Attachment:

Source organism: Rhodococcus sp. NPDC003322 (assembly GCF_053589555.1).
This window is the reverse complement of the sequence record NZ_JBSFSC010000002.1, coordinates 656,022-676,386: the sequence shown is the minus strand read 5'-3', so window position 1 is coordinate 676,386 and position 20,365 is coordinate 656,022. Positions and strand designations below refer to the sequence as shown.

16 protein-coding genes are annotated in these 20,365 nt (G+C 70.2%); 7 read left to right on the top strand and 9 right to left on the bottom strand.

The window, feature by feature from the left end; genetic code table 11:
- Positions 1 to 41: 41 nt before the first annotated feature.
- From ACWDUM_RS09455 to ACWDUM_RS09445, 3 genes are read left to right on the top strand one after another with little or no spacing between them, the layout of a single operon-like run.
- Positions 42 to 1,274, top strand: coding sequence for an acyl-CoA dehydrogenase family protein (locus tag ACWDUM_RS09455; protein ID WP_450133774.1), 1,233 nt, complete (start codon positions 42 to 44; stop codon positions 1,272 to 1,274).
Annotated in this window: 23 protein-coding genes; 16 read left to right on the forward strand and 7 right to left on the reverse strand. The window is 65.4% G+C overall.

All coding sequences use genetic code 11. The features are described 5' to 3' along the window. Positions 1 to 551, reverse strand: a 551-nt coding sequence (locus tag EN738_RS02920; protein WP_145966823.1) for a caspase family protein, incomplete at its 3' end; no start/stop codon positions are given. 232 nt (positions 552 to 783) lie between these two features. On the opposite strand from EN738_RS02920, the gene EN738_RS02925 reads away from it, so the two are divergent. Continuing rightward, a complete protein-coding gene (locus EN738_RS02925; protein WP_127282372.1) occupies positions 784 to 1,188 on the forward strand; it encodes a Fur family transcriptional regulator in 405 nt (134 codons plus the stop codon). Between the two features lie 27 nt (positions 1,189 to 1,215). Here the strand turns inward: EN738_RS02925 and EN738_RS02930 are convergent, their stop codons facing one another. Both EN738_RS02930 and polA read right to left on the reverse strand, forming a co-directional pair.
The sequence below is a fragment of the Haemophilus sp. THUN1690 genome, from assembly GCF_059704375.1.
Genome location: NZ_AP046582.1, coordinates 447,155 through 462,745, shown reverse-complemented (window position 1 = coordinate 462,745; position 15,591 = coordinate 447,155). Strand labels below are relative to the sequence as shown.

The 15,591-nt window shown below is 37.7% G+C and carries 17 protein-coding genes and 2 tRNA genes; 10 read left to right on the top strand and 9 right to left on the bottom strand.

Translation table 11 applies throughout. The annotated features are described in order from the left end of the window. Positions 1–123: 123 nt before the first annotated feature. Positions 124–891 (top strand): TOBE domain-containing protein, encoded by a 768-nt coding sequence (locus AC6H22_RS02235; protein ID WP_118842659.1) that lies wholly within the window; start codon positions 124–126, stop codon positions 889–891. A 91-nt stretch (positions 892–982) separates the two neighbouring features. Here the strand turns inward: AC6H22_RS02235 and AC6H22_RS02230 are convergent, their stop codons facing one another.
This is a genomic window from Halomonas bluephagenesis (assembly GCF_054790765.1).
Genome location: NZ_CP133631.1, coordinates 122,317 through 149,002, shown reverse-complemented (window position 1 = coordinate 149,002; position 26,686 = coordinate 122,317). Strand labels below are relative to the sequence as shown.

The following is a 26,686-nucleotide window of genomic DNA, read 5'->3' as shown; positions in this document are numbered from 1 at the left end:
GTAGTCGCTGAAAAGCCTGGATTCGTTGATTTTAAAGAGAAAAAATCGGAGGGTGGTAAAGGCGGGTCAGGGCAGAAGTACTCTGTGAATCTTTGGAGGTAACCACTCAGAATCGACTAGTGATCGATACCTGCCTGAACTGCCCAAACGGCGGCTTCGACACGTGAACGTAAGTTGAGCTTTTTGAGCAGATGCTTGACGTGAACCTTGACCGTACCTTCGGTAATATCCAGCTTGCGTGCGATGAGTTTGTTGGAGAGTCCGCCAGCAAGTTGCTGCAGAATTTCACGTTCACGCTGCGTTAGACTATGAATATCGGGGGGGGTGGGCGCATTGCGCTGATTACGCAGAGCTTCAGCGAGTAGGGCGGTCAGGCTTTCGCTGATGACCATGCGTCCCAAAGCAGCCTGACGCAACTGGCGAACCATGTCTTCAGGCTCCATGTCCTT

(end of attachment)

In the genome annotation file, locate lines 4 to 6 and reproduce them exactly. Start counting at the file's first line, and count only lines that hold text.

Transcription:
The window, feature by feature from the left end; genetic code table 11:
- Positions 1 to 41: 41 nt before the first annotated feature.
- From ACWDUM_RS09455 to ACWDUM_RS09445, 3 genes are read left to right on the top strand one after another with little or no spacing between them, the layout of a single operon-like run.